The stars are in our belly; the Milky Way our umbilicus.
Is it a consolation that the stuff of which we’re made
is star-stuff too?
– That wherever you go you can never fully disappear –
dispersal only: carbon, hydrogen, nitrogen, oxygen.
Tree, rain, coal, glow-worm, horse, gnat, rock.
Friday, 29 May 2015
the way the heart
of my spirit and it chooses not to sing.
It is listening to learn its song.
Jack Gilbert, 'Trying to Write Poetry'
I'm watching a sky the colour of waiting.
Whatever it is that needs to be said
it is not on my tongue yet; hasn't landed
in my body. I can wait. I'm old enough now
to know about waiting, about uncertainty.
Thirteen writers here in Avalon, and my prompts, these raggle-taggle orphans of ideas, take flight and form and shape and I am amazed and humbled. Poem after poem from the workshop participants cutting to the heart, and me in tutor mode a novice again. And again.
My wren has been silent now for months, and I fear peering into the nest, seeing only a glimpse of departing wings. Is this how it always is at times if we are willing to give up the white noise of thought, being still, being a novice; waiting for something that can't be named?
The recovery vehicle drew up to tow my campervan back from the foot of the Tor, and I almost feared this unsmiling shaven-headed stranger with his tattoos and his evident lack of sleep, his pissed-offness at yet another job on overtime. Then we climbed in the cab and he said my dog could get in too not be left in the van, and he smiled. And I laughed inside at myself and my fears. This man so many years younger with his four children and his dreams of opening a restaurant, and me – sharing the particular intimacy that only strangers can, and a particularconversation about love and dreams and kids that I couldn't have had with a friend. Getting out of his warm cab on an industrial site in the early-summer not-yet-starred night with a tiny jolt of bereavement for, if I am honest, his smile reminded me of you, and I haven't seen you in so long and you are a splinter still in the dreaming of my tender and unhealed skin.
'Look at me you pure inquisitors' is what Paul Matthews says to the bluebells, and here in the meadow their ultraviolet chimes in waves through the wet air, rippling on and on, ever-present, never diminishing.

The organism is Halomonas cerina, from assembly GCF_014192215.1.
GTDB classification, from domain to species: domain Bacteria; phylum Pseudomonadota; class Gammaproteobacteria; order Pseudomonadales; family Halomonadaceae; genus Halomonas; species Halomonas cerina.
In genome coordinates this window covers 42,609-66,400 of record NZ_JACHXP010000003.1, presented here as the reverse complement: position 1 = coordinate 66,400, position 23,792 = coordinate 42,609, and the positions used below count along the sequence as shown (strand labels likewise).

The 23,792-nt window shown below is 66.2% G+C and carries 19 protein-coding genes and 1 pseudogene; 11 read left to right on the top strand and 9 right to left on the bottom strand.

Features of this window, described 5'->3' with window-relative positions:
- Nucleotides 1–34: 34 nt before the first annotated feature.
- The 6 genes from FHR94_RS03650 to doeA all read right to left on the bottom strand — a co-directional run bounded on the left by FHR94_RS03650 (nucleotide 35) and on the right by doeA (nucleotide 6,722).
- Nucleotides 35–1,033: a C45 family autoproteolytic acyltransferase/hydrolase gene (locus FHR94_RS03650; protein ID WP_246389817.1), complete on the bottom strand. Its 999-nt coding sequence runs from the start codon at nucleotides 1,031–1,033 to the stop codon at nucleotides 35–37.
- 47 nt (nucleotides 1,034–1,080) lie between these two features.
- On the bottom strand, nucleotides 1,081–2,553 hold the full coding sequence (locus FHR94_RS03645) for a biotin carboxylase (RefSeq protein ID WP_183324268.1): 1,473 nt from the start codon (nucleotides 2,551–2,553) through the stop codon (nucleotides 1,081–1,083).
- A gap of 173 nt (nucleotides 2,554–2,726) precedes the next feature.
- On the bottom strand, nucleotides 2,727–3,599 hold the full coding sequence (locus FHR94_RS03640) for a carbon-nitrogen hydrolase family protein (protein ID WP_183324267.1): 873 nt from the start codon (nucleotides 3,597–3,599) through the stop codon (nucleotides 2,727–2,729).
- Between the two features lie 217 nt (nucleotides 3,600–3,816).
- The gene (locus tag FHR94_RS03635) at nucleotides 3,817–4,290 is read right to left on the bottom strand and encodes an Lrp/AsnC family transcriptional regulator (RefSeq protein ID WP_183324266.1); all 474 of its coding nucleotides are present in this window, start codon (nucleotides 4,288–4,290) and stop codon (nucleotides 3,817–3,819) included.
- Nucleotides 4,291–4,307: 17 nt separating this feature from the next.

TM, on his way to London, is driving slowly so he can
listen to the arcane language of googlies, off-legs and before-wickets of cricket on the radio, on his way to take up the differently-arcane weekend that is his chosen way of the spirit.
In this waiting time, listening for the deep song, I am here in the meadow, dog and woodpecker, beech leaves and bluebells, rain, cloud, sun then rain again; my chosen way of the spirit.
On Sunday we climbed till the whole of the moor was opened up, and the other way the sea appeared; and something in my chest briefly opened its wings, tried out a few notes. Above our heads, near the Ten Commandment Stone, ('Thou shalt not take pleasure in the things of the world'), Dog did a Baskerville.
Last night MF slowed his car for me in the lanes, and we stopped to talk a minute, Dog (after the illness of the past few weeks) wanting to play, the last of the light catching in ash leaves and orchid. M met my eyes with all of himself; contained, but completely engaged. I thought how blessed we are, I am, to have people who care, who can smile naked with their whole face, who can open my throat with the furnace of their chests, who need nothing from me except the warmth of an easy exchange.
Later CT and I talked of land, growing things, the singularity of a love affair with plants; of love, anger and earth-as-mother – or not; about the impulse, just now and then, to walk away from one's life, or parts of one's life. He mimed that with his fingers on the table, and I am so glad to be human, to have the gift of movement, of speech; to remember we are not alone.
William Bloom said at the talk last night: 'The first expansion of consciousness is when you can step back and watch the way your mind plays tricks – not coldly, detachedly, but with compassion.
'The second expansion is doing that for longer than 5 seconds. Then 10. Then a minute. Then holding that in the middle of, say, a row.'
He also said: 'I am surrendered to a particular view of spirituality that says there is a basic benevolence to the cosmos; and I wish to dissolve into it.'
Now, the barley is long enough that the fields are running like the sea. Above my head, clouds come and go; rain softens itself into my hair. The buzzard rises from the ash tree. I am surrendered to the something of eternity that in this present moves through the grasses of the long field's dream of itself.
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